The Taliban claimed responsibility for a suicide bombing on Friday that wounded six people near the Afghan capital, while Britain’s prime minister suggested 5,000 more NATO troops could be deployed to the troubled country.

NATO said the suicide bombing occurred at 8 a.m. (0330 GMT) on the Jalalabad road, which is used extensively by international forces and frequently attacked. In August, another Taliban suicide bomber targeted a NATO convoy there killing at least eight people.

NATO said reports on Friday’s attack indicated Afghan civilians, NATO service members and civilian contractors had been wounded. No NATO members were killed.

Taliban spokesman Zabiullah Mujahid sent The Associated Press a message saying the bombing was carried out by a Taliban suicide car bomber targeting an international military convoy.

Abdul Ghafar Sayed Zada, chief of criminal investigation for Kabul police, said three civilians and three foreigners were wounded.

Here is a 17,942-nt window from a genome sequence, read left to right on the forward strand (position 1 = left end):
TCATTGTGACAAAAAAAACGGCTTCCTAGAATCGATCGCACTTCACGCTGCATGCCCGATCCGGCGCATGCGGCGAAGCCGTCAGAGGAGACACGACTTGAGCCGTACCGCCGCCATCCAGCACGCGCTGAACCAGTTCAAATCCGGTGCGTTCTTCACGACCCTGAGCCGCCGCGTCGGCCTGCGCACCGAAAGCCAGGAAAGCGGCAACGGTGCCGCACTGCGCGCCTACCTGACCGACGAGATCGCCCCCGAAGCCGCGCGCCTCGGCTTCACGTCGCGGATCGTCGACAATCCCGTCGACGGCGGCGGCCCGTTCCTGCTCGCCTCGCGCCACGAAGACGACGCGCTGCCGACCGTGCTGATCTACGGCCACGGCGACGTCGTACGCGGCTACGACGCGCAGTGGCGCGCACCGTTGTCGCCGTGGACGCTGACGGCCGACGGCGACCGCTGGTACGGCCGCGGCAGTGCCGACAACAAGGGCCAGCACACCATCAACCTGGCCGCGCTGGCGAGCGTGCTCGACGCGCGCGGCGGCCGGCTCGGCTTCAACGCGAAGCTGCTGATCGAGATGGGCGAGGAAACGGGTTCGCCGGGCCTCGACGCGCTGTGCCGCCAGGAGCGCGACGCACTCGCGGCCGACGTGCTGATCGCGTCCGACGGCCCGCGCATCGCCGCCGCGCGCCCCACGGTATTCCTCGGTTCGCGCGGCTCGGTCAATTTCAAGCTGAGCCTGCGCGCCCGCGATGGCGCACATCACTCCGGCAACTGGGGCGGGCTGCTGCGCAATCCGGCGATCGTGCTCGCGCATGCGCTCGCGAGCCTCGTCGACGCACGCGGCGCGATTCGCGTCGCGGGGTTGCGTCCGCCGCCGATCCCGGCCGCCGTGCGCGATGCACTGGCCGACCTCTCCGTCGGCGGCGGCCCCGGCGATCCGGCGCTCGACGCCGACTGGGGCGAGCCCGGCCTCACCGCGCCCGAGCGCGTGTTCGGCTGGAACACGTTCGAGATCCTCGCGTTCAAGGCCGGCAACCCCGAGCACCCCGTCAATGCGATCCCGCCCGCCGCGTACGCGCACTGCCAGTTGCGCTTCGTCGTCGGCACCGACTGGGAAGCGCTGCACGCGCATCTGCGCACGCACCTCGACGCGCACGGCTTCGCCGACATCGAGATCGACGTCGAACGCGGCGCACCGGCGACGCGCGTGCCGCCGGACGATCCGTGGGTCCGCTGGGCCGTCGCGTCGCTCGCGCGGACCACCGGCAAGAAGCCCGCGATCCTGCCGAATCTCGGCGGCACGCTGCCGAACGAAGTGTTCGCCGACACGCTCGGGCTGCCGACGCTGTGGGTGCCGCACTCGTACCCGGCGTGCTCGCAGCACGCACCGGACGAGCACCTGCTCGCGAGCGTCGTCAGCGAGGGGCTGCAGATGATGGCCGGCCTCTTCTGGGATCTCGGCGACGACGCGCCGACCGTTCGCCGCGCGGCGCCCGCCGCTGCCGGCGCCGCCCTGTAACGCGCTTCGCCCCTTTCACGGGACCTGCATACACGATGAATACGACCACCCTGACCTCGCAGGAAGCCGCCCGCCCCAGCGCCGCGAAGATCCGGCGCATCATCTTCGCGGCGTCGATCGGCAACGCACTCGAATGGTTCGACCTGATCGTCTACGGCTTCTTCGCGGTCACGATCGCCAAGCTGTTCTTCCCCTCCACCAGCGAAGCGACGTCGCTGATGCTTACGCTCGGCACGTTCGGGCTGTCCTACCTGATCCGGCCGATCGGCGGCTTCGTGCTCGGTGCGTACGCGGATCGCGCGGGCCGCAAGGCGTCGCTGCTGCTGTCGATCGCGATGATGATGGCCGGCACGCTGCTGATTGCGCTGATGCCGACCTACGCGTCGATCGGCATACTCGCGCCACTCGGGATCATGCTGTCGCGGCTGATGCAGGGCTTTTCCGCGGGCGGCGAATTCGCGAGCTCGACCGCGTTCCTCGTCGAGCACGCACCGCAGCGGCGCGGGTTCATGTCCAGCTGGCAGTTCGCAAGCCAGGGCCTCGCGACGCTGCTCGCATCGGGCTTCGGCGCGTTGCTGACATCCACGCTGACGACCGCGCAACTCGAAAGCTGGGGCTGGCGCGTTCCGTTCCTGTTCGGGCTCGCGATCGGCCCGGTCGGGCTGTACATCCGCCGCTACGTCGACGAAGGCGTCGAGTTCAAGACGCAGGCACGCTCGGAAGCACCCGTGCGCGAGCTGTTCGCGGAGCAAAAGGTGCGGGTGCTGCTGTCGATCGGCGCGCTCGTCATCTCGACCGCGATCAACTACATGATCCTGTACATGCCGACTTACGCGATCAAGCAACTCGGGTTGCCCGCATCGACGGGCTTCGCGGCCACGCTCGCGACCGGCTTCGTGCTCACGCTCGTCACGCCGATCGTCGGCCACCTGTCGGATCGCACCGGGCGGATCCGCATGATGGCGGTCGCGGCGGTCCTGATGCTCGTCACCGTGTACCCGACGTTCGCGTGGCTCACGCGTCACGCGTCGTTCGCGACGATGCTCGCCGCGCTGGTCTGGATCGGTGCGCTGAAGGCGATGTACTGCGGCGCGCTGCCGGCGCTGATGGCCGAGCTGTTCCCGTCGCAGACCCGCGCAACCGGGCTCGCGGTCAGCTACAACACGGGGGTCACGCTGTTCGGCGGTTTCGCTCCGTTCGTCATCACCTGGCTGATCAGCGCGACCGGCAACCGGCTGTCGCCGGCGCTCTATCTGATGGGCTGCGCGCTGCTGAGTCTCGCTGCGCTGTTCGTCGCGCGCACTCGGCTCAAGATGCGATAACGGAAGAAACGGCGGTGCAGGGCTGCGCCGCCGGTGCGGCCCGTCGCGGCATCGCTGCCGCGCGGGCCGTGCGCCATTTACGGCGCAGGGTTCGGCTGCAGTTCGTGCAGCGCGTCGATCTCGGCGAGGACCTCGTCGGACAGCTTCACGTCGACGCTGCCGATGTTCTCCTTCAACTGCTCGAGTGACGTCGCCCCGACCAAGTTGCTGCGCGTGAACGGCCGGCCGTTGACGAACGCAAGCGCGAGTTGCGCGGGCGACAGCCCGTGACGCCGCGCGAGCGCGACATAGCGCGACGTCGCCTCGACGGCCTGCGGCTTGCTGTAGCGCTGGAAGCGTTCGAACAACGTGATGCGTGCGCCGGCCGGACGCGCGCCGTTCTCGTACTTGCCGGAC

At the scene, Nabi, a taxi driver, said he was driving down the road when he heard a “big bang.”

“Everything went dark,” said Nabi, who like many Afghans uses one name. “I just managed to take myself out of the area. I don’t know what happened then, but the attack was on the foreigners.”

Lt. Col. Todd Vician, a spokesman for NATO, said the bombing was “another attack by insurgents that injured the people of Afghanistan and our personnel who are partnering with the Afghan security forces to bring better development, governance and security to Afghanistan.”

“This attack will not deter us from continuing our important mission,” he said.

NATO’s top commander in Afghanistan, U.S. Gen. Stanley McChrystal, has asked for an extra 40,000 troops to be sent to Afghanistan to bolster the 71,000 already here.

But President Barack Obama has not yet made a decision on sending more troops — a delay that has found an echo in Europe, where coalition leaders in NATO are weighing whether to send help or bow to public demands for a speedy exit.

NATO Secretary-General Anders Fogh Rasmussen said on Thursday that allied nations have privately pledged more help, but he stopped short of saying that countries would send more troops.

On Friday, British Prime Minister Gordon Brown said he could secure commitments for 5,000 more NATO forces in Afghanistan.

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